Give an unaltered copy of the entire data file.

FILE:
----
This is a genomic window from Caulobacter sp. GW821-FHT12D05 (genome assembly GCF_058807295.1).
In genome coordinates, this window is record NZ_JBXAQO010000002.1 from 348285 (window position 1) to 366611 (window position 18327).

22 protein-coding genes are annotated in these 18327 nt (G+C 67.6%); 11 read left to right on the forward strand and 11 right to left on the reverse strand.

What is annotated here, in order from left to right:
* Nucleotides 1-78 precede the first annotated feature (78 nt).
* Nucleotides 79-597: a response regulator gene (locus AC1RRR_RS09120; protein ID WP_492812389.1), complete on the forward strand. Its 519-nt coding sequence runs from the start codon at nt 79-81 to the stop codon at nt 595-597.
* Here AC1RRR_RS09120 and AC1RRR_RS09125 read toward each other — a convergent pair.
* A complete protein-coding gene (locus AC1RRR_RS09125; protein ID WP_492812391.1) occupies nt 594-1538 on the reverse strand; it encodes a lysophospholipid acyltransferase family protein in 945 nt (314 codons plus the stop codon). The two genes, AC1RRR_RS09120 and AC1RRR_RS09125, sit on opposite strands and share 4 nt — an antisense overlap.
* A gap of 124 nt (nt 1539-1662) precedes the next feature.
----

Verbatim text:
This is a genomic window from Caulobacter sp. GW821-FHT12D05 (genome assembly GCF_058807295.1).
In genome coordinates, this window is record NZ_JBXAQO010000002.1 from 348285 (window position 1) to 366611 (window position 18327).

22 protein-coding genes are annotated in these 18327 nt (G+C 67.6%); 11 read left to right on the forward strand and 11 right to left on the reverse strand.

What is annotated here, in order from left to right:
* Nucleotides 1-78 precede the first annotated feature (78 nt).
* Nucleotides 79-597: a response regulator gene (locus AC1RRR_RS09120; protein ID WP_492812389.1), complete on the forward strand. Its 519-nt coding sequence runs from the start codon at nt 79-81 to the stop codon at nt 595-597.
* Here AC1RRR_RS09120 and AC1RRR_RS09125 read toward each other — a convergent pair.
* A complete protein-coding gene (locus AC1RRR_RS09125; protein ID WP_492812391.1) occupies nt 594-1538 on the reverse strand; it encodes a lysophospholipid acyltransferase family protein in 945 nt (314 codons plus the stop codon). The two genes, AC1RRR_RS09120 and AC1RRR_RS09125, sit on opposite strands and share 4 nt — an antisense overlap.
* A gap of 124 nt (nt 1539-1662) precedes the next feature.